AoAD2 Practice: Alignment

Book cover for “The Art of Agile Development, Second Edition.”

Second Edition cover

This is a pre-release excerpt of The Art of Agile Development, Second Edition, to be published by O’Reilly in 2021. Visit the Second Edition home page for information about the open development process, additional excerpts, and more.

Your feedback is appreciated! To share your thoughts, join the AoAD2 open review mailing list.

This excerpt is copyright 2007, 2020 by James Shore and Shane Warden. Although you are welcome to share this link, do not distribute or republish the content without James Shore’s express written permission.


Coaches, Whole Team

We have norms that allow us to work together without conflict.

What is a “team?” It’s not just a bunch of people who sit in the same room. It’s not even a group that’s been assigned to work on the same thing.

A team is a group of people who depend on each other to accomplish a shared goal. That interdependency is the hallmark of a team. It’s what makes teams so successful... and also what makes them so difficult.

You probably remember working on group assignments in school. They tend to be tolerated at best. We’ve all heard the horror stories about one person who ended up doing all the work while the others mooched off their grade.

But we’ve also heard stories of amazing teams. Maybe you’ve had that experience, too: being part of a great sports team, a band, or a volunteer group. When teams work, they’re electrifying.

What’s the difference between bad teams and good teams? Alignment. Team members in an aligned team not only depend on each other to accomplish a shared goal, they’re in agreement about how they’re going to work together.

Chartering Alignment

Your chartering session is a good time to discuss alignment. (See the “Charter the Team” sidebar.) Unlike the other parts of the chartering session—purpose and context—stakeholders don’t participate in the alignment discussion. It’s just for team members and people who work closely with the team, such as a product manager.

As with the other chartering discussions, alignment can raise some sensitive topics. It’s best if you have a neutral facilitator. A good facilitator will help mediate conflicts and make sure everyone’s voice is heard.

During your alignment conversation, you’ll learn about the people on the team; create working agreements to guide team behavior; and establish standards.1

1This agenda is based on [Larsen and Nies 2016] (Chapter 6), with some changes. I’ve removed their “simple rules” activity and added the standards discussion.

Get to know each other

Start your alignment discussion by getting to know each other better. If you’ve conducted the context discussion, you’ll have already created a skills inventory. Now it’s time to go deeper.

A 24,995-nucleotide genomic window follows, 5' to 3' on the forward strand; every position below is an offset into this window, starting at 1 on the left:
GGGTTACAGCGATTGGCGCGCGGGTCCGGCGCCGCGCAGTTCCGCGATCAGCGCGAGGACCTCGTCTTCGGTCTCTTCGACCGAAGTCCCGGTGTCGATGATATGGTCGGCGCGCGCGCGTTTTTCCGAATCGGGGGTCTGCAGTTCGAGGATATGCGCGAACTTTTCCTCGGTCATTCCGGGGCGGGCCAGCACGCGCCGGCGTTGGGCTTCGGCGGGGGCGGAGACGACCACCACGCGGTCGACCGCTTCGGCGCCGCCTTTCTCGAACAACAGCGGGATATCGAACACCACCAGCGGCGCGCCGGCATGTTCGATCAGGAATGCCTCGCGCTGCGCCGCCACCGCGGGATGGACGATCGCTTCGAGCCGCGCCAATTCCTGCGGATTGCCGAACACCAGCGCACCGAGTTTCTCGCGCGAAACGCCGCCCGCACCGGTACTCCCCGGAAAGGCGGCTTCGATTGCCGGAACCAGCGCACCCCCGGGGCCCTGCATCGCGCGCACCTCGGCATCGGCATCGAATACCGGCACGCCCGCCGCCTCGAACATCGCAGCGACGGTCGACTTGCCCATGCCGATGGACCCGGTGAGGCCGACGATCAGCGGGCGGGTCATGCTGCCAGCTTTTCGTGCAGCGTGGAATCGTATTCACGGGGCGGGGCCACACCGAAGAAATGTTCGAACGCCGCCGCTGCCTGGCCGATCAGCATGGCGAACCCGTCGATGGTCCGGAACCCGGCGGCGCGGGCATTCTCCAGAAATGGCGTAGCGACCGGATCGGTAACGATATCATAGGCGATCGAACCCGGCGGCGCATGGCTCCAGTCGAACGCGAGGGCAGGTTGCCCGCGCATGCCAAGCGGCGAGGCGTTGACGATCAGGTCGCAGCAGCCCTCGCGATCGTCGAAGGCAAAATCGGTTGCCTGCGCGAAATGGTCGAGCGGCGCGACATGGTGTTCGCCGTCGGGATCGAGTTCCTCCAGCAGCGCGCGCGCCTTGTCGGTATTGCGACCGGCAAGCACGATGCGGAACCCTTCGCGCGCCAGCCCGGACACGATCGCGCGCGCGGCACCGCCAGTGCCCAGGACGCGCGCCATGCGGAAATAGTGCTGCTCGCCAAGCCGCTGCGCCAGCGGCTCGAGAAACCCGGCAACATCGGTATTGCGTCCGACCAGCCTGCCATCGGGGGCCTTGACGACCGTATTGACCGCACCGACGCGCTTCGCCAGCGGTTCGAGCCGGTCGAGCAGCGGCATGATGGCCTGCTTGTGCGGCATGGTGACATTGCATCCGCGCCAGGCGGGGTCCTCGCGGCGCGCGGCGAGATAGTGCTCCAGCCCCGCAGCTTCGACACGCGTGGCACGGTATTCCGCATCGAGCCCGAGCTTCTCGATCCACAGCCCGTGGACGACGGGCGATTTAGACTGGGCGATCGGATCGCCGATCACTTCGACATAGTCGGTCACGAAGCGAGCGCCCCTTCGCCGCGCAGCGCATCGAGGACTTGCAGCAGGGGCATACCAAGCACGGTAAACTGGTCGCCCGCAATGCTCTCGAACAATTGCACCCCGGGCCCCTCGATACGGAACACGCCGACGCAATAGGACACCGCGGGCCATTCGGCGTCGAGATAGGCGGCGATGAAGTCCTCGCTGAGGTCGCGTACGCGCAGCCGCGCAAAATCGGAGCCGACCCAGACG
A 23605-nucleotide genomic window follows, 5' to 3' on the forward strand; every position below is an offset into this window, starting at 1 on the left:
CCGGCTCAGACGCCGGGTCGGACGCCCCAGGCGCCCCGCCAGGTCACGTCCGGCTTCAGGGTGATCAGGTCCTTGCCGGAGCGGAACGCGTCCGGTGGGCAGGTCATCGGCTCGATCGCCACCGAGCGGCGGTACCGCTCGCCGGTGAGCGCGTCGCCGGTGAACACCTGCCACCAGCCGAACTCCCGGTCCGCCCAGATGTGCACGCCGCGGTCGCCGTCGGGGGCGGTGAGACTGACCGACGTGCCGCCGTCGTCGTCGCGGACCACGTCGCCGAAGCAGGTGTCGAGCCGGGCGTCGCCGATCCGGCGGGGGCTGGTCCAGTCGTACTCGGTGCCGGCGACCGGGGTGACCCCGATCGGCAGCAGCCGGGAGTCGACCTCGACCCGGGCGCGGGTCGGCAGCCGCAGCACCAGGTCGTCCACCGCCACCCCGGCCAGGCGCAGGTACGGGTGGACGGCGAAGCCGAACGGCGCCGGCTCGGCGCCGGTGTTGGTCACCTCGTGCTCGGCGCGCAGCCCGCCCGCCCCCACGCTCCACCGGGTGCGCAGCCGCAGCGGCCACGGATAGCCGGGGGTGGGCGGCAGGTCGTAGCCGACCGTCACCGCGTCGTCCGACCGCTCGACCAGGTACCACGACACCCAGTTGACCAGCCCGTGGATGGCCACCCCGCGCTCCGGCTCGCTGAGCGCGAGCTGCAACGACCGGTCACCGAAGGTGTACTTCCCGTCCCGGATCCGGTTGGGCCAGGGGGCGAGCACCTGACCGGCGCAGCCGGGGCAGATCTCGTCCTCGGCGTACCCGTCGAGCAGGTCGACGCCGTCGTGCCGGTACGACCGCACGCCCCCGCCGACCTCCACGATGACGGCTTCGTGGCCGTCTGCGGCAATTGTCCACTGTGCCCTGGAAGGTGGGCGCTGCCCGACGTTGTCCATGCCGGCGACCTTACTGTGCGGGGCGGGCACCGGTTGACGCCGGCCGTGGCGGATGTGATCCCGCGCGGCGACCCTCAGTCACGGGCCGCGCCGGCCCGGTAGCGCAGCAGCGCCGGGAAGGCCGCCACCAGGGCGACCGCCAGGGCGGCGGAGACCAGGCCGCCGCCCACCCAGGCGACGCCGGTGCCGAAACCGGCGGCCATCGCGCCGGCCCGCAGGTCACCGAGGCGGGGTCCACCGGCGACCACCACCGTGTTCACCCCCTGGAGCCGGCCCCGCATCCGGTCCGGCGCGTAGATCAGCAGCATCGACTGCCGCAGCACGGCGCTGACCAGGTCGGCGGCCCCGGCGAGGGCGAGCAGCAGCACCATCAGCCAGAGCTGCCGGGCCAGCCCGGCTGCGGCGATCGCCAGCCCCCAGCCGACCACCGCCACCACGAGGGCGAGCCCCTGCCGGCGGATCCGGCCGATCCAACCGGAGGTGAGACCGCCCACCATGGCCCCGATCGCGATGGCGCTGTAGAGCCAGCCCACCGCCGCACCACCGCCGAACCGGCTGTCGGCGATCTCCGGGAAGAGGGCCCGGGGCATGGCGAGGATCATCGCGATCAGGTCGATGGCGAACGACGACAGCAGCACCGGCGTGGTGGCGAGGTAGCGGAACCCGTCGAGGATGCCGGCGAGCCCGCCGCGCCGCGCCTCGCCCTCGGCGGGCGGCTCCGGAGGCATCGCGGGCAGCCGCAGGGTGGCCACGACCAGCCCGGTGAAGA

This activity requires a bit of advance preparation. First, post the team’s purpose and skills inventory in a prominent location. (If you haven’t created a skills inventory yet, you can do so when people answer the first question in this activity.) Second, provide a handout with the following questions.

  1. Who am I? Recap the skills, experience, connections, and permissions from the skills inventory, then share some of your positive personal qualities, such as “detail-oriented,” “patient,” or “friendly.”

  2. What’s something people learn about me once they’ve gotten to know me better? Possibilities include a hobby, favored vacation destination, or beloved pet.

  3. Why do I believe this group is well-suited to achieving the team’s purpose?

  4. What’s the most important thing that others need to know about working with me effectively?

  5. What’s in it for me? What do I want to get out of being part of this team and accomplishing our purpose?

When you’re ready to start, go around the room, one question at a time, and ask each person to answer. People can skip their turn if they need time to think, but come back to them before moving on to the next question.

Having this discussion will help team members start to see each other as whole people, rather than just names, faces, and titles. It’s most effective when done face-to-face, so if you have a remote team, make an extra effort to have this conversation by video.

Next, prepare a whiteboard, flipchart, or portion of your virtual shared workspace with three columns. Label the first two “Same” and “Different.” Then ask the group to use simultaneous brainstorming (see the “Work Simultaneously” section) to answer two questions: “In what ways are we the same?” and “In what ways are we different?” Put each answer on a sticky note, or its virtual equivalent, and add it to the board. Prompt participants to go broad, including everything from the obvious to the profound.

People might be reluctant to speak up, at first, so let the brainstorming exercise go on a bit longer than is comfortable. When the ideas trickle to a stop, wait longer—a minute, two, or even three—and allow the silence to stretch out. People will often add a few more ideas that they were holding back, and these last ideas can be the most valuable.

Give everyone a moment to review the sticky notes, then label the third column “DTMD,” for “differences that make a difference.” Ask participants to discuss the differences they’ve brainstormed. Which differences will have the most impact on the team and their ability to achieve their purpose? As people nominate sticky notes, move them from the “Different” column to the “DTMD” column.